Although the x86 architecture is as dominant as ever in the server and desktop space, there's a small number of people rooting for ARM chips to move in on the territory.
Venture capital funding has found its way to them, so they might not be as crazy as they seem. Dell admitted last year that it also has been playing with ARM chips in server configurations. Even Google might be getting in on the act; last year it purchased Agnilux, a tech startup that was rumoured to have been designing an ARM-based server.
Right now ARM chips aren't found much outside of phones and tablets, although they're doing very nicely in that regard. They power the vast majority of mobile devices around the world, and have done so for some years. ARM doesn't make chips itself but instead licenses the design to manufacturers like Samsung, Texas Instruments and Qualcomm.
Although the most recent ARM design is server-friendly, with 40-bit memory addressing and virtualization extensions, ARM chips just can't compare to comparable Intel or AMD chips in out-and-out performance, so they aren't an obvious competitor to x86 when it comes to servers.
However, the goal is to produce computers that draw significantly less power compared to x86 offerings, making them massively cheaper to run. Manufacturers talk of power-per-watt figures, and here ARM chips win without even breaking a sweat.
Intel is feeling the pressure. Because many companies manufacture ARM chips, it's under attack from several different directions at once. Earlier this year Nvidia announced it was creating an ARM desktop/server chip, for example, and late last year Marvell announced its plans to produce a server chip.
The latest company to throw its hat in the ring is Calxeda (I don't know how to pronounce that either; they were formerly known as Smoothstone). Its chips will be based on the ARM Cortex A9 quad-core design but--like the SeaMicro SM10000-64 low-power server announced last week, which uses Intel Atom chips--the goal is to make a chip that can be packed into a server in multiples of up to 120.
And in the short term this might be the trend. Yes, ARM might have an impact upon the server space but only in highly-specialized high-powered areas, where ponying up a few hundred thousand dollars for hardware isn't unusual.
Yet in some ways the signs are right for a potential explosion in server--and perhaps even desktop--ARM systems. There's a variety of manufacturers out there, making for a competitive marketplace that could keep prices low. And at the 1-2GHz speeds and dual/quad-core architectures, ARM chips have arguably reached a baseline level of performance that's good enough for a variety of tasks, especially if several chips are combined on one motherboard. (Remember that heat dissipation just isn't a huge issue with these low-powered chips, so there are no design issues.)
But you shouldn't hold your breath for an ARM server or desktop near you soon.
We have the chips, but what about the rest of the hardware? ARM chips use the same DDR memory and disks as regular computers, but check your nearest PC supplier and you'll find no motherboards that support ARM.
Unlike the well-established Intel and AMD marketplace, where it might be possible for manufacturers to create boards based on reference designs, ARM server or desktop manufacturers are going to have to engineer their own designs. That's not going to be cheap. There are a handful of ARM development boards on sale, as well as some designs for embedded use, but these are intended to ease creation of software for embedded systems.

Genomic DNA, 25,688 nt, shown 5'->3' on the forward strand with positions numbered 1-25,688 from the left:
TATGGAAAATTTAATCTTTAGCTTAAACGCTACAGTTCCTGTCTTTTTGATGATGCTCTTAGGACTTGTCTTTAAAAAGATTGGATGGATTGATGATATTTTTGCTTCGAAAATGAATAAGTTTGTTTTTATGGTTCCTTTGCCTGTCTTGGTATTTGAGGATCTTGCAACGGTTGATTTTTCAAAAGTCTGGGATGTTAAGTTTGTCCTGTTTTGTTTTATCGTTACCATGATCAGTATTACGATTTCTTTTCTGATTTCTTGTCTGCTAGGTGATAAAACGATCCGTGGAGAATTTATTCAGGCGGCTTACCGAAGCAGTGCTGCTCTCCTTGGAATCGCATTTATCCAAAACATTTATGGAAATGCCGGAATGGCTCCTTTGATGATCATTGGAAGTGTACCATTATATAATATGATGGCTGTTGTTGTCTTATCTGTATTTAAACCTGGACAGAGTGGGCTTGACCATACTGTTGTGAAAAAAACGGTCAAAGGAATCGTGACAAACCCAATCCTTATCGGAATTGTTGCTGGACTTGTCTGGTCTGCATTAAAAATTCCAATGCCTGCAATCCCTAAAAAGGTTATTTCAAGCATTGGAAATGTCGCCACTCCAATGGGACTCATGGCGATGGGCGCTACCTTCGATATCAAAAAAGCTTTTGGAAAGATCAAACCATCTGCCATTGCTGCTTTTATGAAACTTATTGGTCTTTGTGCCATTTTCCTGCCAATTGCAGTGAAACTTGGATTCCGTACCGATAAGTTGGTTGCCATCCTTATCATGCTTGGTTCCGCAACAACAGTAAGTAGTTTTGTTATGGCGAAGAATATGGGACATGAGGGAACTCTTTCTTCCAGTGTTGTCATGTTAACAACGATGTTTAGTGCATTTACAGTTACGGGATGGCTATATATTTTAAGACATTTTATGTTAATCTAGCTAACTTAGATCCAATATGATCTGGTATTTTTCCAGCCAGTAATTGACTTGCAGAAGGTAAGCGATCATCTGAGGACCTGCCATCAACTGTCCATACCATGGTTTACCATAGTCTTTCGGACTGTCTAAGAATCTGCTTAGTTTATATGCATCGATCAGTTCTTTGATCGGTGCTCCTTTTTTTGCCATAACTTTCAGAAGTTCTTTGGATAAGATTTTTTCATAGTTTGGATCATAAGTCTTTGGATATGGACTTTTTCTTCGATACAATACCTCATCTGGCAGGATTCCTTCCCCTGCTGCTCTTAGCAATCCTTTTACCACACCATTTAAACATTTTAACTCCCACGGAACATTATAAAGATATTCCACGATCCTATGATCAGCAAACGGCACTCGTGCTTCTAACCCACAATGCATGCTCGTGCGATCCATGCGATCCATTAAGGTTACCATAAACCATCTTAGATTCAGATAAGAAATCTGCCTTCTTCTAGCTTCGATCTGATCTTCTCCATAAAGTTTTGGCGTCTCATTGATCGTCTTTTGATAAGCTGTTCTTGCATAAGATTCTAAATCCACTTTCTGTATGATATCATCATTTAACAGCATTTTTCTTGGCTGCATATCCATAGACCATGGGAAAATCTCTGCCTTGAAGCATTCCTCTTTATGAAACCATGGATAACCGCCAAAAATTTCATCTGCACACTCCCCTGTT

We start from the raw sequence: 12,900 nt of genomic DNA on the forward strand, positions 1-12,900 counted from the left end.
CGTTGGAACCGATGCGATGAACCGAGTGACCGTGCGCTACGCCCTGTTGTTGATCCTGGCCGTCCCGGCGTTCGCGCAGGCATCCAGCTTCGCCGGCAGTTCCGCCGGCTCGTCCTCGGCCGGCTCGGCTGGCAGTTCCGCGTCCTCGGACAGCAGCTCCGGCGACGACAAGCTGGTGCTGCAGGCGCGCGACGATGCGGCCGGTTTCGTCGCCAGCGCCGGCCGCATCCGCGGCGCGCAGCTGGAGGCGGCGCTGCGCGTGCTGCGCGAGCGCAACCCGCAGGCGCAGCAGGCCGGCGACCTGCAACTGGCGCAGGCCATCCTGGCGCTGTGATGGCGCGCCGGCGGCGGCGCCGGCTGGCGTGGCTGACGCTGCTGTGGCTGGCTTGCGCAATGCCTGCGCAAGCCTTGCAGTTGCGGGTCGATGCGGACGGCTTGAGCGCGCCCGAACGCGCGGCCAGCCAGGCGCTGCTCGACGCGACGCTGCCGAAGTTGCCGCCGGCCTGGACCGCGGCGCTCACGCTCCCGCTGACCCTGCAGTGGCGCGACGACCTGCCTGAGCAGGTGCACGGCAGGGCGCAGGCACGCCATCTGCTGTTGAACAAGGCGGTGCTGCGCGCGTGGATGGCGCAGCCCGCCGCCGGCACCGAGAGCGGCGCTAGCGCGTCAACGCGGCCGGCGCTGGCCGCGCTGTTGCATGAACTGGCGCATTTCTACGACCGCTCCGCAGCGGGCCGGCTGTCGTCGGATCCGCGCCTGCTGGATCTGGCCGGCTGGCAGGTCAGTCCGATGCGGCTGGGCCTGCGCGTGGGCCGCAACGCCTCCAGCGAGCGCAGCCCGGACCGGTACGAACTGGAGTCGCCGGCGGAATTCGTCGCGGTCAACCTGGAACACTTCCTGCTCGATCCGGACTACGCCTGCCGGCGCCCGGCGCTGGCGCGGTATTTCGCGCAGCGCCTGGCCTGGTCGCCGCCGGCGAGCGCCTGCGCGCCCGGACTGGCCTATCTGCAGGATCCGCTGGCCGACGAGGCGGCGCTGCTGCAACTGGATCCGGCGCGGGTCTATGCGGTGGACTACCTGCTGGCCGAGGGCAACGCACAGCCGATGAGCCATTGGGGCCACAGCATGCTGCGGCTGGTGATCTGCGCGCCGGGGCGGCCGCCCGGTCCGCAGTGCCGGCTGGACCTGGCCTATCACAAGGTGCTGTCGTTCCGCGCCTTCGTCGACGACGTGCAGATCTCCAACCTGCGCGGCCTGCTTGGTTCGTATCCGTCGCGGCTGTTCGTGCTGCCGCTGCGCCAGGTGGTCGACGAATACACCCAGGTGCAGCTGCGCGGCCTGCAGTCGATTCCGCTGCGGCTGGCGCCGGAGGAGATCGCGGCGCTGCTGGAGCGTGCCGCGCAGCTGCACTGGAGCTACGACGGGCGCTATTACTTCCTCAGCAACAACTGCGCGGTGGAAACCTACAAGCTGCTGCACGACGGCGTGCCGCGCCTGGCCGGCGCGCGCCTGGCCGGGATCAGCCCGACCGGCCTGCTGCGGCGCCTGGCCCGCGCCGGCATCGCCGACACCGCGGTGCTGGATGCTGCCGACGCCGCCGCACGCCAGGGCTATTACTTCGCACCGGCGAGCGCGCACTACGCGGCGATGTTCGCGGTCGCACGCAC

On the other hand, the system-on-a-chip (SoC) approach that ARM chips use means that some of the necessary chipset logic is contained in the chip itself, reducing costs elsewhere. However, if two or more ARM chips are going to be utilised on one motherboard--which is perhaps the most sensible plan--then some kind of logic controller will be needed to let everything intercommunicate. This will have to be expensive custom silicon.
Then there's the software. Microsoft is in the process of porting its Windows architecture over to ARM chips, but that seems to be more about bringing Windows to mobile devices than elevating ARM to the same status as the x86 platform. Dell has also gone on record saying the software ecosystem for ARM is weak and that porting software could be expensive, leading to organizations maintaining two separate software stacks: one for x86, and one for ARM. That won't be cheap.
Additionally, we'd have to see big names like Red Hat and Novell fully supporting ARM before many companies would be willing to make the leap to the different architecture. Yes, there are ARM ports of some distros but businesses will need full support contracts in place.
None of this is helped by the fact that ARM has yet to produce an entirely 64-bit design; all ARM chips are presently 32-bit internally. There's seemingly no intention to change this situation either, with ARM's CEO recently suggesting that 32-bit ought to be good enough for everybody. Most server admins consider 64-bit as de rigueur and simply won't accept anything else, if only because it's hard (and possibly even embarrassing) to make a funding proposal for a 32-bit setup in this day and age.
But, but, but... These are still very early days. We can't blame ARM for focusing on its core competencies right now. And although ARM might be headed for niche high-end servers right now, it's possible that a trickle-down effect will occur whereby the confidence engendered will embolden others to start producing ARM-based blade servers, or even desktop computer.
Keir Thomas has been making known his opinion about computing matters since the last century, and more recently has written several best-selling books. You can learn more about him at http://keirthomas.com. His Twitter feed is @keirthomas.
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